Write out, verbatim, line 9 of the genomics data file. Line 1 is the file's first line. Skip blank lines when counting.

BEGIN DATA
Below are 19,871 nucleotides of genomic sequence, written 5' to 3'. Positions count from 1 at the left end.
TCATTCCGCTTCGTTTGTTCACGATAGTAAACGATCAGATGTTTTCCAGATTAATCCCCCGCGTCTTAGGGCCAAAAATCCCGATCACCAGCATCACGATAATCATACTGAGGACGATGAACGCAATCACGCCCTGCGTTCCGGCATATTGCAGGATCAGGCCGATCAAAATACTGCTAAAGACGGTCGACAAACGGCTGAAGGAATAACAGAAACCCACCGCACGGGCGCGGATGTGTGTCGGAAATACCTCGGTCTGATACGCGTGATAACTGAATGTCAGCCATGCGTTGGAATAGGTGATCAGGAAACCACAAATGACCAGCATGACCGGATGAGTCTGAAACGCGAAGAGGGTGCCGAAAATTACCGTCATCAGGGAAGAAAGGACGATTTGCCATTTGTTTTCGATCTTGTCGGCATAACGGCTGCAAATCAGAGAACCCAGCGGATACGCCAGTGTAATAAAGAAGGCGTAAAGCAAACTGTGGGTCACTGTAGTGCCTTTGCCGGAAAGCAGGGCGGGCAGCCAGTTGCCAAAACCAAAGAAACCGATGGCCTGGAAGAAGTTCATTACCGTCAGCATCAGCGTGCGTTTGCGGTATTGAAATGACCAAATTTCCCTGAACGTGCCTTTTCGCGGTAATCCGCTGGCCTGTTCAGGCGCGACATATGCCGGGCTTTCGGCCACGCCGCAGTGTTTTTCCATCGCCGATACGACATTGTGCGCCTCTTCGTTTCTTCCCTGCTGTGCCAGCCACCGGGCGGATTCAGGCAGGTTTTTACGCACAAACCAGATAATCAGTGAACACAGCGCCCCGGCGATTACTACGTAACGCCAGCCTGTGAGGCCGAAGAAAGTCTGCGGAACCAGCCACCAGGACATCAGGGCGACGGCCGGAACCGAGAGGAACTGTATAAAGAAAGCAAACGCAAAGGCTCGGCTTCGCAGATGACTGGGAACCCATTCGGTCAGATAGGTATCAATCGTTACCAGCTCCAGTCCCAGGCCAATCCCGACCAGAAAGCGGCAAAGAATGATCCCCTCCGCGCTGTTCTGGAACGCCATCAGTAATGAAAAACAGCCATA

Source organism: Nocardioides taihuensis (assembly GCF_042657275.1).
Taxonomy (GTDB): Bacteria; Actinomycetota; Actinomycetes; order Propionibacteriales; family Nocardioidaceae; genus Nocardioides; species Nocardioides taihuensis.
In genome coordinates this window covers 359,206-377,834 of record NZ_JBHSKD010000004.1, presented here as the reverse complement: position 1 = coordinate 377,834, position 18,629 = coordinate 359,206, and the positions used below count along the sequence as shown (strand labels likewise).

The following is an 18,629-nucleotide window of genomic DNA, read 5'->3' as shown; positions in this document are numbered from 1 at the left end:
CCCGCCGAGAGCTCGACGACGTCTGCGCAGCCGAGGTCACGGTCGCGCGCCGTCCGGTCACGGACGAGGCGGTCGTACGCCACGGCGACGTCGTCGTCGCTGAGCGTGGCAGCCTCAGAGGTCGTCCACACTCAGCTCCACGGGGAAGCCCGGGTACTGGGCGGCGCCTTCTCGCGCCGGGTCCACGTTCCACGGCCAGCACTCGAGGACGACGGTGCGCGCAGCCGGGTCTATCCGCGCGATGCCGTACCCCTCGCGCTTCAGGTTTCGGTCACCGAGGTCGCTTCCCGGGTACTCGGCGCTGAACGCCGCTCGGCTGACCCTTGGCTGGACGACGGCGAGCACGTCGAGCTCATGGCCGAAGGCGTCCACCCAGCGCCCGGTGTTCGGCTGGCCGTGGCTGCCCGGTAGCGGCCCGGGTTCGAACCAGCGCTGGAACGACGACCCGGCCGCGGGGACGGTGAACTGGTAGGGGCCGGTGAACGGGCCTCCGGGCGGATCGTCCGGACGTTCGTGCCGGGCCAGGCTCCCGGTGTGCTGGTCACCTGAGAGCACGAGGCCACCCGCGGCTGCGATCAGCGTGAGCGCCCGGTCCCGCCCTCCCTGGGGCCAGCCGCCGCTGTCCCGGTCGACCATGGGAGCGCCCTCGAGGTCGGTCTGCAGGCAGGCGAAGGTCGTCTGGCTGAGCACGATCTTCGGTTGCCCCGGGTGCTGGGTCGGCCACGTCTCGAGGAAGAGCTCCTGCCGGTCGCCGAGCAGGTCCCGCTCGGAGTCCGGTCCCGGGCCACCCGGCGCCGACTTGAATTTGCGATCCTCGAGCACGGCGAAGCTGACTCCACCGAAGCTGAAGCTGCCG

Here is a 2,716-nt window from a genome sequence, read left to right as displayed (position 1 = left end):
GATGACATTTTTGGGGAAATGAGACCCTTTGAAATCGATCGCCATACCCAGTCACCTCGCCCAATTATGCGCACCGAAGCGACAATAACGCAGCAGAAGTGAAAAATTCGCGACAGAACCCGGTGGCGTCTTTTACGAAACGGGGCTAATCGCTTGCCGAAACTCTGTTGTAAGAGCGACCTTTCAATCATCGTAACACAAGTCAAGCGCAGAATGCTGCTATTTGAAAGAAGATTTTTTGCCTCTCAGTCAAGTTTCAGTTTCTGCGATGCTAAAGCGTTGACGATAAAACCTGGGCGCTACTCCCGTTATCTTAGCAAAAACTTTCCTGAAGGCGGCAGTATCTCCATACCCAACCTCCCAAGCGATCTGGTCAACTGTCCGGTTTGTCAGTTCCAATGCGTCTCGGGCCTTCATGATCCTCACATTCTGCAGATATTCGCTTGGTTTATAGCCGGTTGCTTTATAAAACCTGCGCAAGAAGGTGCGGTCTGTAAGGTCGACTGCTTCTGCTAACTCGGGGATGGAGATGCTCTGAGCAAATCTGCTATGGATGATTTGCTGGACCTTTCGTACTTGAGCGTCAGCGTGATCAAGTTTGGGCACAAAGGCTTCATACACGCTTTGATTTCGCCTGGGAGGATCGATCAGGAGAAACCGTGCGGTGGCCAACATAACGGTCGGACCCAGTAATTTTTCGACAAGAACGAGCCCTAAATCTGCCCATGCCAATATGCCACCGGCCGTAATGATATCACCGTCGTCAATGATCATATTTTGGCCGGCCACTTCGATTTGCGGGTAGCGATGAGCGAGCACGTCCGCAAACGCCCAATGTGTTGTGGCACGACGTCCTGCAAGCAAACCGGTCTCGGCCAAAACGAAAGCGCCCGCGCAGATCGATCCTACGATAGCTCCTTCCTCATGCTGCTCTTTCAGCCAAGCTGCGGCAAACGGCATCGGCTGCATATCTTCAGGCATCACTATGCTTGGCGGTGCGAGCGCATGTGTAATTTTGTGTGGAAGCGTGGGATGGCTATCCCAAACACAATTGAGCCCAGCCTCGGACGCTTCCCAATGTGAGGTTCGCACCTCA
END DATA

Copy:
GATGACATTTTTGGGGAAATGAGACCCTTTGAAATCGATCGCCATACCCAGTCACCTCGCCCAATTATGCGCACCGAAGCGACAATAACGCAGCAGAAGTGAAAAATTCGCGACAGAACCCGGTGGCGTCTTTTACGAAACGGGGCTAATCGCTTGCCGAAACTCTGTTGTAAGAGCGACCTTTCAATCATCGTAACACAAGTCAAGCGCAGAATGCTGCTATTTGAAAGAAGATTTTTTGCCTCTCAGTCAAGTTTCAGTTTCTGCGATGCTAAAGCGTTGACGATAAAACCTGGGCGCTACTCCCGTTATCTTAGCAAAAACTTTCCTGAAGGCGGCAGTATCTCCATACCCAACCTCCCAAGCGATCTGGTCAACTGTCCGGTTTGTCAGTTCCAATGCGTCTCGGGCCTTCATGATCCTCACATTCTGCAGATATTCGCTTGGTTTATAGCCGGTTGCTTTATAAAACCTGCGCAAGAAGGTGCGGTCTGTAAGGTCGACTGCTTCTGCTAACTCGGGGATGGAGATGCTCTGAGCAAATCTGCTATGGATGATTTGCTGGACCTTTCGTACTTGAGCGTCAGCGTGATCAAGTTTGGGCACAAAGGCTTCATACACGCTTTGATTTCGCCTGGGAGGATCGATCAGGAGAAACCGTGCGGTGGCCAACATAACGGTCGGACCCAGTAATTTTTCGACAAGAACGAGCCCTAAATCTGCCCATGCCAATATGCCACCGGCCGTAATGATATCACCGTCGTCAATGATCATATTTTGGCCGGCCACTTCGATTTGCGGGTAGCGATGAGCGAGCACGTCCGCAAACGCCCAATGTGTTGTGGCACGACGTCCTGCAAGCAAACCGGTCTCGGCCAAAACGAAAGCGCCCGCGCAGATCGATCCTACGATAGCTCCTTCCTCATGCTGCTCTTTCAGCCAAGCTGCGGCAAACGGCATCGGCTGCATATCTTCAGGCATCACTATGCTTGGCGGTGCGAGCGCATGTGTAATTTTGTGTGGAAGCGTGGGATGGCTATCCCAAACACAATTGAGCCCAGCCTCGGACGCTTCCCAATGTGAGGTTCGCACCTCA